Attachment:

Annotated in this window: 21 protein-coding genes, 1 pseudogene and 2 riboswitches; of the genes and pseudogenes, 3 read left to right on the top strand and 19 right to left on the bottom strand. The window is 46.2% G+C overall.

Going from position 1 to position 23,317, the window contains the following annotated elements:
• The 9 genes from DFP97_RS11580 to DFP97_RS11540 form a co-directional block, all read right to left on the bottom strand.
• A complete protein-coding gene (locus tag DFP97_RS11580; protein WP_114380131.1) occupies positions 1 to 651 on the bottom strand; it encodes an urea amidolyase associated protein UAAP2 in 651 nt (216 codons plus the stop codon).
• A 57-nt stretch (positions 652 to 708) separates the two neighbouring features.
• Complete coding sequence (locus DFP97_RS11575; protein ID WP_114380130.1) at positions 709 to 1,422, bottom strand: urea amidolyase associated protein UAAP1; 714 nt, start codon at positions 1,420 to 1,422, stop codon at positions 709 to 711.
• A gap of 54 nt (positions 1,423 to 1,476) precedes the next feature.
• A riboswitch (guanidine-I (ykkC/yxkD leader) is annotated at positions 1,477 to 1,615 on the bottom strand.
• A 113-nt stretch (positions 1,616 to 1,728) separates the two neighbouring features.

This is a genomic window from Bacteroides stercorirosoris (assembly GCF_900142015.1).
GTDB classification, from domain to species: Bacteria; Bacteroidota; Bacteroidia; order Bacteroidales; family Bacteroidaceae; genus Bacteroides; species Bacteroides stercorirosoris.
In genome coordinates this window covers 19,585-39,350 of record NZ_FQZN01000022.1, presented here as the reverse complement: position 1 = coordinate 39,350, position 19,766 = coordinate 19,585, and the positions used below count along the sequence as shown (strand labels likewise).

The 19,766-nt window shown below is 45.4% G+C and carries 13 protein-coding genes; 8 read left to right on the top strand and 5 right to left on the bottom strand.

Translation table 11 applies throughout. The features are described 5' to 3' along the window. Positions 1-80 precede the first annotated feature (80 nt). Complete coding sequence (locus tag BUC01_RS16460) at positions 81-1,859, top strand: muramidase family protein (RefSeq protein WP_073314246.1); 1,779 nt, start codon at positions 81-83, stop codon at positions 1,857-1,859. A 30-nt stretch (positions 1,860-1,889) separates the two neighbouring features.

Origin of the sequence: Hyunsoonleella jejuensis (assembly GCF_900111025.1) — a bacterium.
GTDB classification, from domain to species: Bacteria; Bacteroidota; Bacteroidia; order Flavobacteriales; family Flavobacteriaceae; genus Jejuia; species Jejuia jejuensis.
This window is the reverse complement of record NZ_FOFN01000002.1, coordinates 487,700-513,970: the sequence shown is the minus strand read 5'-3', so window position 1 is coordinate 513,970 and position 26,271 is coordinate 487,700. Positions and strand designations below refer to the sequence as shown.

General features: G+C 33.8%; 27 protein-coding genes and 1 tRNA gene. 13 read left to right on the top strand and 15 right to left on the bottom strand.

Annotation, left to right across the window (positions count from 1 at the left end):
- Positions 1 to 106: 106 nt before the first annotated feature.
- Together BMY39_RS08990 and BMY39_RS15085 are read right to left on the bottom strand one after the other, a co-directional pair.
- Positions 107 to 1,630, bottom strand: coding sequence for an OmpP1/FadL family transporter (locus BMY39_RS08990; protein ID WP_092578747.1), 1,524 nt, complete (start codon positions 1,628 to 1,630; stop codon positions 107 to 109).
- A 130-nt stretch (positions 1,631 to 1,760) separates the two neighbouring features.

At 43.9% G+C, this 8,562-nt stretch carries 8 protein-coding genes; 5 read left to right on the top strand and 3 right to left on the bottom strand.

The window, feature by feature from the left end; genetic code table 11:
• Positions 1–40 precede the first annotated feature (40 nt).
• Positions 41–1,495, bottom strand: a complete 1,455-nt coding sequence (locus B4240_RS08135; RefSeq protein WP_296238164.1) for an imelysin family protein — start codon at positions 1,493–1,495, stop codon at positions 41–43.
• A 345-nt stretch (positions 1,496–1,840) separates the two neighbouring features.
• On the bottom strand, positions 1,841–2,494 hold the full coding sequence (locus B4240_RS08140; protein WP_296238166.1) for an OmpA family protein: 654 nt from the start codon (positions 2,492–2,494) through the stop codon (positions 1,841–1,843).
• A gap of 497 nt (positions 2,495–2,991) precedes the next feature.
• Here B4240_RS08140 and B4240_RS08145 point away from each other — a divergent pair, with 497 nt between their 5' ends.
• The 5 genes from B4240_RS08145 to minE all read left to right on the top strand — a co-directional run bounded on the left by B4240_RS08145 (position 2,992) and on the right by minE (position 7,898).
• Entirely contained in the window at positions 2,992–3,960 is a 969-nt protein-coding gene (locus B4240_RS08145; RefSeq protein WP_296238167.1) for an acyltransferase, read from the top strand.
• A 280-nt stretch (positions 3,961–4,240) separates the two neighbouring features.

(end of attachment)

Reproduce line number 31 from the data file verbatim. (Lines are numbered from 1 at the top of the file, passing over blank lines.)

• Here B4240_RS08140 and B4240_RS08145 point away from each other — a divergent pair, with 497 nt between their 5' ends.